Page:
Castle is back! When we last left our characters, Castle was headed to the Hamptons for the summer. Now it’s fall, but he hasn’t written, he hasn’t called … and he’s Beckett’s new murder suspect.
The Mystery of the Week: When Beckett and company are called to a murder scene, they find that Chloe Whitman, a high school chemistry teacher with no criminal past, was shot to death and fell out a window. An address on a slip of paper in her hand leads them to the apartment of sculptor Maya Santori. There they find Castle himself – standing over Maya’s body with a gun in his hand. Beckett arrests him, but after a very interesting interrogation scene (more on that later), she lets him go because the bullets that killed Maya don’t match the gun he was holding. They do, however, match the bullets that killed Chloe. Beckett and company can only find two connections between Maya and Chloe: they both have tattoos, and they both received calls from one Todd McCutcheon, who has a criminal history but now seems to have gone straight and is working in vending machines. When they get to McCutcheon’s apartment, they discover that he was killed by the same gun as the others (and, of course, Castle’s there with the body).
A search of the victims’ financials shows that they each deposited a lot of money on a certain date, and they each had credit card charges at a club called KCBC, which Castle describes as “like the circus, with alcohol.” Club owner Kitty – also a tattoo artist – says the victims all sometimes worked at and/or frequented the club, but claims that the only connection between them is that Chloe’s boyfriend Evan Murphy once followed her to a club and made a scene, and the other two intervened. Murphy admits to this, but claims not to know about the money. The club mailing list turns up a guy Maya sculpted named Xander Doyle. He has a criminal past – including weapons charges – and says that Maya went to see him on the day she died, looking for a gun. He suggests that Maya was making meth, allowing for a great Breaking Bad reference from Castle, but Lanie quickly squashes this theory. She agrees that the bodies have an odd assortment of chemicals on them, though. Meanwhile, Ryan and Esposito find the gun at Murphy’s place, but there are no fingerprints on it, and Murphy has no unusual financial activity, so Beckett thinks something’s off.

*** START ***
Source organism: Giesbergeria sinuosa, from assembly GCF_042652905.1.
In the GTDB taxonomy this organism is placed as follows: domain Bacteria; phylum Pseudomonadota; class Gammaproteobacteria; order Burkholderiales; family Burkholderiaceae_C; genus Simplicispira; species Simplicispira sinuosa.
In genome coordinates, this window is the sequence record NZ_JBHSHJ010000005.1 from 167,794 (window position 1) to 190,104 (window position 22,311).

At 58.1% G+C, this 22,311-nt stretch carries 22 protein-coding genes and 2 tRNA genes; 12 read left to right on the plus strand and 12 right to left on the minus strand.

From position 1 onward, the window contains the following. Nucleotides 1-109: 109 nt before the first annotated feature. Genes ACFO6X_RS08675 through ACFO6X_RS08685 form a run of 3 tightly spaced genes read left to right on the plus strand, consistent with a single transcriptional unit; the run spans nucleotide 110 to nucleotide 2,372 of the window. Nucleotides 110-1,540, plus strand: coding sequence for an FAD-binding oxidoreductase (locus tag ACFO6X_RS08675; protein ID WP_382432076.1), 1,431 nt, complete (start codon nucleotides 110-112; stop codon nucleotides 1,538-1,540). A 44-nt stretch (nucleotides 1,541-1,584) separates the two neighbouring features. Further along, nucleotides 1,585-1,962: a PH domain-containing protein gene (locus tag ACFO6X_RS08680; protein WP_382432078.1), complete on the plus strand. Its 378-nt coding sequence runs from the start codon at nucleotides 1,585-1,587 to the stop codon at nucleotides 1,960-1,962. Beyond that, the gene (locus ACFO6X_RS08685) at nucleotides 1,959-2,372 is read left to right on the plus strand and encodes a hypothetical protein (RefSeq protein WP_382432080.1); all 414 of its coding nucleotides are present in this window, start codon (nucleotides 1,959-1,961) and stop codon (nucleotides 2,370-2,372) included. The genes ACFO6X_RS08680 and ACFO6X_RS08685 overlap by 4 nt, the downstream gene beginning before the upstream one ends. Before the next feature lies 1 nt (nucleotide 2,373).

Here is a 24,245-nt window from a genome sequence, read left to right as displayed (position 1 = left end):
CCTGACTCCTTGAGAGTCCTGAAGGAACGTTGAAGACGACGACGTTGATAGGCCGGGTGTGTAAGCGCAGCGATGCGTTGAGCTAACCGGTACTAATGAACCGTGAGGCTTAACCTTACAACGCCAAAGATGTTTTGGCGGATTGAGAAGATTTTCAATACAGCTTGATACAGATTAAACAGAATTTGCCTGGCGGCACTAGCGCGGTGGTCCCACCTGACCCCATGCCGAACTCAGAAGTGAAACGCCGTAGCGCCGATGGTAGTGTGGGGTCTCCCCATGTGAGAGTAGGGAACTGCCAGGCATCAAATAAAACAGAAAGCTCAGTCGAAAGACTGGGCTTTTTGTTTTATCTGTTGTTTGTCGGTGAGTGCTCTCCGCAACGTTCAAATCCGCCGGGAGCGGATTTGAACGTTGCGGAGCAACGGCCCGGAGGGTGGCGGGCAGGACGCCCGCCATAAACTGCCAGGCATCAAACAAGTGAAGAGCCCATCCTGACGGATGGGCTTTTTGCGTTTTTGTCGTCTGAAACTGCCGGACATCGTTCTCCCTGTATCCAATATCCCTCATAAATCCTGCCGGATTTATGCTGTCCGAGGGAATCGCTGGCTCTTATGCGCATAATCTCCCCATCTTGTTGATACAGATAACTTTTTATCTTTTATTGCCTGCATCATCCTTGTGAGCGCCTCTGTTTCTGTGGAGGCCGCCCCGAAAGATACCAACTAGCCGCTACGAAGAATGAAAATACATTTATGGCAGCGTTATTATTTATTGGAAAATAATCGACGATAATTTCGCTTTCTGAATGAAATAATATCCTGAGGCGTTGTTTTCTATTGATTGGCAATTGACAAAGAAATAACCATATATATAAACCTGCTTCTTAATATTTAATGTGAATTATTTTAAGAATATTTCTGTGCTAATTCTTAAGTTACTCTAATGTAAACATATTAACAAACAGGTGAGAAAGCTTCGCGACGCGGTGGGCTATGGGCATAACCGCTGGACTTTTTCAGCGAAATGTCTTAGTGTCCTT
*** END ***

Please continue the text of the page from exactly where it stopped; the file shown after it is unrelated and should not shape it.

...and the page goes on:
When Castle and Beckett discuss the case, she says she can’t figure out what connects the victims, “other than they made a bunch of money and got themselves killed.” “Made a bunch of money!” Castle exclaims. Yes, kids, they were counterfeiting. Vending machine salesman McCutcheon provided the small bills to make into larger ones, teacher Chloe provided the chemicals, and sculptor Maya made the metal plates. But where were they getting the ink? Castle and Beckett realize the answer to this at the same time, as they simultaneously announce “I know who the killer is!” while doing sexy things with their eyes. The missing piece is, of course, Kitty, club owner and tattoo artist, because tattoos also use ink. (This was the one part of the episode that felt a little thin to me. Sculpting with metal or tattooing with ink doesn’t necessarily mean that you have the right metal or ink, or the skill set needed to counterfeit. Oh well. If Castle and Becket keep having eye-sex, I’ll give them a pass on this one.)
When the cops and Castle get to the club, Kitty and her husband Earl are throwing the plates and fake money in bags, preparing to run. While the cops talk to Kitty, Earl shoots at Beckett. Castle sees him just in time and manages to tackle her out of the way. Beckett gives Castle one of her guns, and a chase scene involving a nicely creepy mirrored room ensues. Finally, everyone ends up outside, where Beckett draws her gun and orders Castle to get down on the ground – but he draws his gun on her instead, and they shoot. Yes, this is the scene the teaser tried to make us think was about Beckett and Castle shooting each other, but it turns out that they are shooting Earl and Kitty, respectively. In the post-arrest discussion, we find out that Early and Kitty murdered Chloe, Maya, and McCutcheon because a loan shark had discovered what they were up to and demanded they hand over the operation, and Kitty wasn’t willing to do that.